Otto Jahn

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Otto Jahn in 1850s.

Otto Jahn (German: [jaːn]; 16 June 1813, in Kiel – 9 September 1869, in Göttingen), was a German archaeologist, philologist, and writer on art and music.


After the completion of his university studies at Christian-Albrechts-Universität in Kiel, the University of Leipzig and Humboldt University, Berlin, he traveled for three years in France and Italy. In Rome, he was greatly influenced by the work of August Emil Braun (1809-1856).[1] In 1839 he became privatdozent at Kiel, and in 1842 professor-extraordinary of archaeology and philology at the University of Greifswald (ordinary professor 1845).[2]

In 1847 he accepted the chair of archaeology at Leipzig, however, he along with Theodor Mommsen (1817-1903) and Moritz Haupt (1808-1874) were dismissed from the university in 1851 for having taken part in the political movements of 1848-1849.[1] In 1855 he was appointed professor of the science of antiquity, and director of the academic art museum at Bonn.[2] While here, he turned down an offer as successor to Eduard Gerhard (1795-1867) at Berlin.[3]

His biography of Wolfgang Amadeus Mozart appeared in 1856, the centenary of Mozart's birth. From 1852 Jahn collected as many Mozart manuscripts and letters as he could and copied many others. On learning of the Mozart catalogue being written by Köchel he turned this material over to him.[4] Jahn's work is admired for its scholarly approach (at the time, novel in Mozart biography); and in versions revised by Hermann Abert and Cliff Eisen, continues in use today.[5]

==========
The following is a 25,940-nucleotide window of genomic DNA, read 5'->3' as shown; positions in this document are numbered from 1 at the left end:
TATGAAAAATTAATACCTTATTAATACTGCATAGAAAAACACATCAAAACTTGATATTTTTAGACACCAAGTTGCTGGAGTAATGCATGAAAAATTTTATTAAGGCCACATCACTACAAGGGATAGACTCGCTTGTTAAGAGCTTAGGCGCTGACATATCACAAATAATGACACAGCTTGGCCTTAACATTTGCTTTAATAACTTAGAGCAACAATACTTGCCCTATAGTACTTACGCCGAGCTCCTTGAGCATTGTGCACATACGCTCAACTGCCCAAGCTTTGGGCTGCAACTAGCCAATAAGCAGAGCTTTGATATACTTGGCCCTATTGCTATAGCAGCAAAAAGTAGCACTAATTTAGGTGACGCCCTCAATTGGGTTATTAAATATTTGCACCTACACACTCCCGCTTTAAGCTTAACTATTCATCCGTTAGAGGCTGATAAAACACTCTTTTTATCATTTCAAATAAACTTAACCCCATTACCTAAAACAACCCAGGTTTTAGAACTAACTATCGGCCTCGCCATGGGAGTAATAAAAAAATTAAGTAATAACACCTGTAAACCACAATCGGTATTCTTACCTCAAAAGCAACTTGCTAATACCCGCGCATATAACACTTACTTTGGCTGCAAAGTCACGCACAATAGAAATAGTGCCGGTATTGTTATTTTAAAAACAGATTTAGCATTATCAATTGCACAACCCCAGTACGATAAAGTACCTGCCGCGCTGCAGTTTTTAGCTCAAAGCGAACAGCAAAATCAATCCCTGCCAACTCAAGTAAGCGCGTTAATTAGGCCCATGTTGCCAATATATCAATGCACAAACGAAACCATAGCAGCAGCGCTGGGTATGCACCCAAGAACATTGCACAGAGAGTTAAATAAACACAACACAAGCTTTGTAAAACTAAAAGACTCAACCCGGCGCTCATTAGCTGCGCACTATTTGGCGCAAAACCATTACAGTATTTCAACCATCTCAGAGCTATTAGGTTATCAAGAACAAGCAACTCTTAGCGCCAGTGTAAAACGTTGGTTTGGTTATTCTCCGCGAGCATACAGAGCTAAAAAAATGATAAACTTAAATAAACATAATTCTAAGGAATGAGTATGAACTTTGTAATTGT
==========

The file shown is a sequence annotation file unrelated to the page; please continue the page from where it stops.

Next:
Among Jahn's notable students was the classical archaeologist and philologist Hugo Blümner.

List of most important works[edit]

Haupt, Mommsen and Jahn in front of a Goethe bust. Leipzig 1848.
  • Archaeological:
    • Palamedes (1836)
    • Telephos und Troilos (1841)
    • Die Gemälde des Polygnot (1841)
    • Pentheus und die Mänaden (1841)
    • Paris und Oinone (1844)
    • Die hellenische Kunst (1846)
    • Peitho, die Göttin der Überredung (1847)
    • Über einige Darstellungen des Paris-Urteils (1849)
    • Die Ficoronische Cista (1852)
    • Pausaniae descriptio arcis Athenarum (3rd ed., 1901)
    • Darstellungen griechischer Dichter auf Vasenbildern (1861)
  • Philological:
  • Biographical and aesthetic:
    • Ueber Mendelssohn's Paulus (1842)
    • Biographie Mozarts. The 11th edition of Encyclopædia Britannica called this "a work of extraordinary labour, and of great importance for the history of music" (3rd ed. by Hermann Deiters, 1889–1891; Eng. trans. by P. D. Townsend, 1891)
    • Ludwig Uhland (1863)
    • Gesammelte Aufsätze über Musik (1866)
    • Biographische Aufsätze (1866).[2]

His Griechische Bilderchroniken was published after his death, by his nephew Adolf Michaelis, who has written an exhaustive biography in Allgemeine Deutsche Biographie: Adolf Michaelis (1881), "Jahn, Otto", Allgemeine Deutsche Biographie (in German), vol. 13, Leipzig: Duncker & Humblot, pp. 668–686.[2]


  1. ^ a b Dictionary of Art Historians - Otto Jahn @ A Biographical Dictionary of Historic Scholars, Museum Professionals and Academic Historians of Art
  2. ^ a b c d e  One or more of the preceding sentences incorporates text from a publication now in the public domainChisholm, Hugh, ed. (1911). "Jahn, Otto". Encyclopædia Britannica. Vol. 15 (11th ed.). Cambridge University Press. pp. 126–127.
  3. ^ ADB:Jahn, Otto @ Allgemeine Deutsche Biographie
  4. ^ Robert Levin, Who Wrote the Mozart Four-Wind Concertante? pp15-16 ISBN 0-918728-33-9
  5. ^ W. A. Mozart Yale University Press, Nov 30, 2007 - Hermann Abert

External links[edit]